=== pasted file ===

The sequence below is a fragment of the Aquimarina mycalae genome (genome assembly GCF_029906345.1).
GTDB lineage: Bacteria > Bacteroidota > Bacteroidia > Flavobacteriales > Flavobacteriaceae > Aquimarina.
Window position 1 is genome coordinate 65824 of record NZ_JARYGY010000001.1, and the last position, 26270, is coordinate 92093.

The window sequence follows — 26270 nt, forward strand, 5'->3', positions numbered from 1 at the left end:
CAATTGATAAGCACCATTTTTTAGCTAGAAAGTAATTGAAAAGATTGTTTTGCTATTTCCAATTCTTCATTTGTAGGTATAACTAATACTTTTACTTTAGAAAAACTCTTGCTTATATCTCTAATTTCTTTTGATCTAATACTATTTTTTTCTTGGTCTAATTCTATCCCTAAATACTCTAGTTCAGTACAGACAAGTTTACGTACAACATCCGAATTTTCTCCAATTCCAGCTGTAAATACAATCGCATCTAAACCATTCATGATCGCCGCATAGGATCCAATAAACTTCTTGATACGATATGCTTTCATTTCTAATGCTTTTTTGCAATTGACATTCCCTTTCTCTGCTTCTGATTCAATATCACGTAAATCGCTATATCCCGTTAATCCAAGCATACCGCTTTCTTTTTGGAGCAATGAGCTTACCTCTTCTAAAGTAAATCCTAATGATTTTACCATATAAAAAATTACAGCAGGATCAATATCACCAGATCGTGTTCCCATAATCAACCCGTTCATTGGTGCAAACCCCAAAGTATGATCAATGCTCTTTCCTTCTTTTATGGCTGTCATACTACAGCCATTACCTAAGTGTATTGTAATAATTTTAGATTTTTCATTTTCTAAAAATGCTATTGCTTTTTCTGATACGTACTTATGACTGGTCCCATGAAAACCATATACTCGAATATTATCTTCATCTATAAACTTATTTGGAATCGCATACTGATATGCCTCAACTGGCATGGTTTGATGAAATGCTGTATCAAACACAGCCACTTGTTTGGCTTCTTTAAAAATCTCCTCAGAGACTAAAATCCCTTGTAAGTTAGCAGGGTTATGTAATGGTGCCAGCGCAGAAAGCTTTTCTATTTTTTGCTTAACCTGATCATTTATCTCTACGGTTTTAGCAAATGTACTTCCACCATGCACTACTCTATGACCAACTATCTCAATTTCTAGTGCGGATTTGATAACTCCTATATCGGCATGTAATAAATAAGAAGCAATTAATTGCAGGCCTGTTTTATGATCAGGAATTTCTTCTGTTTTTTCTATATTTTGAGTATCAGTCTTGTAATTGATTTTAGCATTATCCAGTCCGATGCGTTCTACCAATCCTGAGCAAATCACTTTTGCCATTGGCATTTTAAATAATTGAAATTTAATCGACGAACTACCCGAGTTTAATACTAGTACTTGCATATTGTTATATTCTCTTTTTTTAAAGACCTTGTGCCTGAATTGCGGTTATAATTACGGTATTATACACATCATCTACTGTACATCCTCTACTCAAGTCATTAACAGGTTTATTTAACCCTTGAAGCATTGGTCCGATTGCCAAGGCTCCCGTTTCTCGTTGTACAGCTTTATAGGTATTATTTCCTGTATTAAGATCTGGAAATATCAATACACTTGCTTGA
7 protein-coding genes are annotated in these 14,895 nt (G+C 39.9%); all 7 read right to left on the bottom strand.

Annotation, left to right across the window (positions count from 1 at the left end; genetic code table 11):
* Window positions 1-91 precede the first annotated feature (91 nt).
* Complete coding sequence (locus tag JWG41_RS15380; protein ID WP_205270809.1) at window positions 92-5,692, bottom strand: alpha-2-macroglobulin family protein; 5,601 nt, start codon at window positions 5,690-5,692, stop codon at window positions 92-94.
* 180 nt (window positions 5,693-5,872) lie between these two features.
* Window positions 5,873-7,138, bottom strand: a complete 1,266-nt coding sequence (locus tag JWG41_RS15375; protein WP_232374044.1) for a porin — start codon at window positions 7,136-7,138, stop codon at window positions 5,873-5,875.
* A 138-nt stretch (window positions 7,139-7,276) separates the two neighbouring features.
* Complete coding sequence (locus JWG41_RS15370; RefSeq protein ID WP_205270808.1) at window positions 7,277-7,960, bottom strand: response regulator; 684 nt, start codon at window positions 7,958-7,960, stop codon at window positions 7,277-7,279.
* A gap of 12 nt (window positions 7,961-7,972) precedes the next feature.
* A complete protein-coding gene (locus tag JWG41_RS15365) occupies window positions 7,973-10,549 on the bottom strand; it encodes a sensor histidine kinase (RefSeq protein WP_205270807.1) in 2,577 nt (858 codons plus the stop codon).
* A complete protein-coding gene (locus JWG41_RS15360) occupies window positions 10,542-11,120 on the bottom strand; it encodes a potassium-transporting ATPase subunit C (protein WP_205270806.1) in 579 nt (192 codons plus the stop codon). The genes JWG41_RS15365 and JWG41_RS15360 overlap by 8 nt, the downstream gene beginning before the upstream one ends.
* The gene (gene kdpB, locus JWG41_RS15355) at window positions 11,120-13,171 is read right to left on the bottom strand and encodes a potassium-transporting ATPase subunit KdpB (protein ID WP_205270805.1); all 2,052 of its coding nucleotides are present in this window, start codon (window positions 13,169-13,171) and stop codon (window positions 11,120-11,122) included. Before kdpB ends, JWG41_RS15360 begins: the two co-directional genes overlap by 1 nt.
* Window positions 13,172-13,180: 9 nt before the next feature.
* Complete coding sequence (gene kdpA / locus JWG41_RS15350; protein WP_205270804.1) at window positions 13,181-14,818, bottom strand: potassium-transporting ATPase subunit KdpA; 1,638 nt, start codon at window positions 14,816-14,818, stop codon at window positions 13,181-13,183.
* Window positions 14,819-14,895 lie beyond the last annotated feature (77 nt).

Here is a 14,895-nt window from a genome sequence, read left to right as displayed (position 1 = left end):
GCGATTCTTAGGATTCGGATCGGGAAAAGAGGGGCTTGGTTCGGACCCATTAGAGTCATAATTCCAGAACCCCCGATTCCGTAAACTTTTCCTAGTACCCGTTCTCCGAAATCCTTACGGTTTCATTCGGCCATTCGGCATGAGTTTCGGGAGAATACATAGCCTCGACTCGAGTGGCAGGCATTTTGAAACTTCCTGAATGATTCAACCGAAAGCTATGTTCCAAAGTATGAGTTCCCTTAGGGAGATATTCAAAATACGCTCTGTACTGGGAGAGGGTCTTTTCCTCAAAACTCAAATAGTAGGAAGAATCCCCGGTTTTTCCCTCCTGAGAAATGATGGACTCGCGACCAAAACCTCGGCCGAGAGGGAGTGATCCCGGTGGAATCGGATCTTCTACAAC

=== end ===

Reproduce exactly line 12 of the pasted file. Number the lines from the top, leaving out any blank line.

* A 138-nt stretch (window positions 7,139-7,276) separates the two neighbouring features.